Diabetes: The Importance of Staying Active
Patients with type 1 and type 2 diabetes can benefit from regular exercise and physical activity. In type 2 diabetics, exercise helps control blood sugar levels by increasing the energy demands on the body. In both types, exercise reduces the risk of heart disease and hypertension. Exercise also controls appetite and helps maintain a healthy body weight.
Types of Exercise
Incorporate strength, cardiovascular exercise and flexibility into a single exercise routine. Strength exercises not only make us stronger, they also increase the amount of lean muscle mass and the number of calories we burn at rest. Cardiovascular exercise burns calories, while exercising, and conditions the heart and lungs. Flexibility training keeps the muscles supple and able to move through their full range of motion.
Exercise for Diabetics
Exercise for diabetics is no different than exercise for non-diabetics. However, if the patient has diabetic nerve damage or circulation problems, he will need to be careful to avoid cuts or damage to his feet.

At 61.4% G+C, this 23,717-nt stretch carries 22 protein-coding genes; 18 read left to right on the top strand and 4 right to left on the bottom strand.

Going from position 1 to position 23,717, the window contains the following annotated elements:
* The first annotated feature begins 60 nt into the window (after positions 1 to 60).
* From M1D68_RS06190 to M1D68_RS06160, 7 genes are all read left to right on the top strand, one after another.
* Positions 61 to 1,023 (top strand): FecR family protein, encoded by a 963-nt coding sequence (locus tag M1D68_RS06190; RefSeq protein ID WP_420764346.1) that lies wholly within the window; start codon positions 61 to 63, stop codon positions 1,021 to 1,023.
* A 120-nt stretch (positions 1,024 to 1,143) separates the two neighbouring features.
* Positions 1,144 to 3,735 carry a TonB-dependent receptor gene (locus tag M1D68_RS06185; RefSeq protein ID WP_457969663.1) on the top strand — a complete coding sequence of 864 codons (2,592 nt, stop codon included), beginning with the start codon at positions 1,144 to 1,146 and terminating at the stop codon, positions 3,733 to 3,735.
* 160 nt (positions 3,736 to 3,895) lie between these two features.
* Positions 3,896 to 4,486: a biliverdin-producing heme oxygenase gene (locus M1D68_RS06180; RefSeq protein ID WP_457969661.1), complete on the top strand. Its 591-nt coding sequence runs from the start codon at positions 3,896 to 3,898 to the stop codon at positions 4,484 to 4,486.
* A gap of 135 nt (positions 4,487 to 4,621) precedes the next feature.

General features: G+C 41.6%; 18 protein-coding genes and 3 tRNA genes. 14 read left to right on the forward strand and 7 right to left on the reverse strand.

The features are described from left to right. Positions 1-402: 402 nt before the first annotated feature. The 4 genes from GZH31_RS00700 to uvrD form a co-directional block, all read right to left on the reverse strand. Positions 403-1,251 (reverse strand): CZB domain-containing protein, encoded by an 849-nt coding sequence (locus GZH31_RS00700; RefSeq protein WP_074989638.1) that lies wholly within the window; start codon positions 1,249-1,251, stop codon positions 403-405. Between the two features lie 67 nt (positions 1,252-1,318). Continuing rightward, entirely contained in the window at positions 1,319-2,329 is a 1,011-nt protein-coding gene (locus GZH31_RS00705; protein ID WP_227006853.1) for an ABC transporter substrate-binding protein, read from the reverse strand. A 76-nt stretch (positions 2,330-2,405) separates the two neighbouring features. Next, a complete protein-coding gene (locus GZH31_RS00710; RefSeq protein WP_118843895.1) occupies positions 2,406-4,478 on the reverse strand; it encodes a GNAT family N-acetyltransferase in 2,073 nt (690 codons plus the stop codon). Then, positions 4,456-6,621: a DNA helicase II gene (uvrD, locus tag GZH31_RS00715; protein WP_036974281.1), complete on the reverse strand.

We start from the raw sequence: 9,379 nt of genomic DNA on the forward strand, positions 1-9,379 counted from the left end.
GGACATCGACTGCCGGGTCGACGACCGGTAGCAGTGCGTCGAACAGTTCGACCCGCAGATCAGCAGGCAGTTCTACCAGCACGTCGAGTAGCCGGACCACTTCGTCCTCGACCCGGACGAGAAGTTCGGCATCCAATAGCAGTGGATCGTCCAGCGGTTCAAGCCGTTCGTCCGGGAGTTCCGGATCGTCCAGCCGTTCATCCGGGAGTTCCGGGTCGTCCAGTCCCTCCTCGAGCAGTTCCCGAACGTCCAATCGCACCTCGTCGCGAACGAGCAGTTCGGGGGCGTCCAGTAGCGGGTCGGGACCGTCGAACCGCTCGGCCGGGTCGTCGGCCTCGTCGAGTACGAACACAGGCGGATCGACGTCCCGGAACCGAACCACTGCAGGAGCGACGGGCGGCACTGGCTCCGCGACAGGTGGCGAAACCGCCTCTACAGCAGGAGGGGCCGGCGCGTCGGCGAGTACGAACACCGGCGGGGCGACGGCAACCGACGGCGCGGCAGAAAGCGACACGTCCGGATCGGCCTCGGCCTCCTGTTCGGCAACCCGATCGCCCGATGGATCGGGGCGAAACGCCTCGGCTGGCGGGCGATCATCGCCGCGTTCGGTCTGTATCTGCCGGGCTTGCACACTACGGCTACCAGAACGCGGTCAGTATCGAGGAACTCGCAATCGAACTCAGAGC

Resistance Exercise: Try resistance bands or body-weight exercises. Resistance bands are light and will not cause injury if dropped on a foot. Body-weight exercises require no special equipment or expensive gym memberships.
Cardiovascular Exercise: Spend at least 30 minutes a day doing a continuous activity and moderate to high intensity. To determine intensity, use a scale of 0 to 10, where 0 is sitting still and 10 is unbearably difficult. Work out, continuously between 6 and 8 on this scale. If you don’t like conventional exercise, try dancing, gardening, or housecleaning. When it comes to cardiovascular exercise, the sky is the limit.
Flexibility: Try a few basic yoga moves, after each exercise session. Or try a vinyasa yoga class, which provides both stretching and light-to-moderate cardiovascular exercise. Always stretch after resistance and cardiovascular exercise.